A large body of previous machine learning methods for ultrasound-based prostate cancer detection classify small regions of interest (ROIs) of ultrasound signals that lie within a larger needle trace corresponding to a prostate tissue biopsy (called biopsy core). These ROI-scale models suffer from weak labeling as histopathology results available for biopsy cores only approximate the distribution of cancer in the ROIs. ROI-scale models do not take advantage of contextual information that are normally considered by pathologists, i.e. they do not consider information about surrounding tissue and larger-scale trends when identifying cancer. We aim to improve cancer detection by taking a multi-scale, i.e. ROI-scale and biopsy core-scale, approach. Methods: Our multi-scale approach combines (i) an "ROI-scale" model trained using self-supervised learning to extract features from small ROIs and (ii) a "core-scale" transformer model that processes a collection of extracted features from multiple ROIs in the needle trace region to predict the tissue type of the corresponding core. Attention maps, as a byproduct, allow us to localize cancer at the ROI scale. We analyze this method using a dataset of micro-ultrasound acquired from 578 patients who underwent prostate biopsy, and compare our model to baseline models and other large-scale studies in the literature. Results and Conclusions: Our model shows consistent and substantial performance improvements compared to ROI-scale-only models. It achieves 80.3% AUROC, a statistically significant improvement over ROI-scale classification. We also compare our method to large studies on prostate cancer detection, using other imaging modalities. Our code is publicly available at www.github.com/med-i-lab/TRUSFormer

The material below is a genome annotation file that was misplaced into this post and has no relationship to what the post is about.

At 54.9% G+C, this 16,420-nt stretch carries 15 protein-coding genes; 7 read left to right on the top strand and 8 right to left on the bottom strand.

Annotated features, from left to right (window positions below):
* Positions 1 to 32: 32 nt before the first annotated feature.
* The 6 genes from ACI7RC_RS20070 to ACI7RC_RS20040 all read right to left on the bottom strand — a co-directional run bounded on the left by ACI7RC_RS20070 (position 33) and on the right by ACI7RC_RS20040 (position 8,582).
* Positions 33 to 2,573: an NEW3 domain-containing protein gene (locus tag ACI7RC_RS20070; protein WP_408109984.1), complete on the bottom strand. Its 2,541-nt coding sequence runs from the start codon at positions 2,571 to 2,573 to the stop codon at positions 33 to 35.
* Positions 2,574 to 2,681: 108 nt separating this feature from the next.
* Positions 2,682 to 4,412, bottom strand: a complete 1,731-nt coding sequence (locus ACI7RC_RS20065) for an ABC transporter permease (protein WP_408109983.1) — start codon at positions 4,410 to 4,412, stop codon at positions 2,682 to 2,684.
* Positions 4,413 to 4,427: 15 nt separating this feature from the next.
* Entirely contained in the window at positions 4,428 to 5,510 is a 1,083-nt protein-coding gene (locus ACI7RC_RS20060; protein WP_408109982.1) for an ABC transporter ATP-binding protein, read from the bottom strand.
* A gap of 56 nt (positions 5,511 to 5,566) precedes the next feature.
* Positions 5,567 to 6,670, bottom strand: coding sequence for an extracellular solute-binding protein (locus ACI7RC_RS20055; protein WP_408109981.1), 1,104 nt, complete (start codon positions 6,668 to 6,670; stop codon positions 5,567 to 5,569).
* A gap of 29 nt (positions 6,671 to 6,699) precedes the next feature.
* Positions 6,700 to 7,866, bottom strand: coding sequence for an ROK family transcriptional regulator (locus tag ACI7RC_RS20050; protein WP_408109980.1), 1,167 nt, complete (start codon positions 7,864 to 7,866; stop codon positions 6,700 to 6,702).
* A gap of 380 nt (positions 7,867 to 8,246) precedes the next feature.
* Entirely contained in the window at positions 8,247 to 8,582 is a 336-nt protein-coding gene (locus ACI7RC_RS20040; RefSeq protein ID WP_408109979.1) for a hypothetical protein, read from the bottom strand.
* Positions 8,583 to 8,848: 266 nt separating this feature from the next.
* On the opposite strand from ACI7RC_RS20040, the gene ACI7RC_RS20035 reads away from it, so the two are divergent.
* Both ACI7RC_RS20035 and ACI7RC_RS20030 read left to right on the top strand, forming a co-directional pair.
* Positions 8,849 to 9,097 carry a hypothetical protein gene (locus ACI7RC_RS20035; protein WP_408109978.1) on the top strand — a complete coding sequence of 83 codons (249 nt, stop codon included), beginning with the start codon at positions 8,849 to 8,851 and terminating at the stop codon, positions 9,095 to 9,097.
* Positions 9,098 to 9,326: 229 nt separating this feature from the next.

Lung ultrasound (LUS) is an important imaging modality used by emergency physicians to assess pulmonary congestion at the patient bedside. B-line artifacts in LUS videos are key findings associated with pulmonary congestion. Not only can the interpretation of LUS be challenging for novice operators, but visual quantification of B-lines remains subject to observer variability. In this work, we investigate the strengths and weaknesses of multiple deep learning approaches for automated B-line detection and localization in LUS videos. We curate and publish, BEDLUS, a new ultrasound dataset comprising 1,419 videos from 113 patients with a total of 15,755 expert-annotated B-lines. Based on this dataset, we present a benchmark of established deep learning methods applied to the task of B-line detection. To pave the way for interpretable quantification of B-lines, we propose a novel "single-point" approach to B-line localization using only the point of origin. Our results show that (a) the area under the receiver operating characteristic curve ranges from 0.864 to 0.955 for the benchmarked detection methods, (b) within this range, the best performance is achieved by models that leverage multiple successive frames as input, and (c) the proposed single-point approach for B-line localization reaches an F1-score of 0.65, performing on par with the inter-observer agreement. The dataset and developed methods can facilitate further biomedical research on automated interpretation of lung ultrasound with the potential to expand the clinical utility.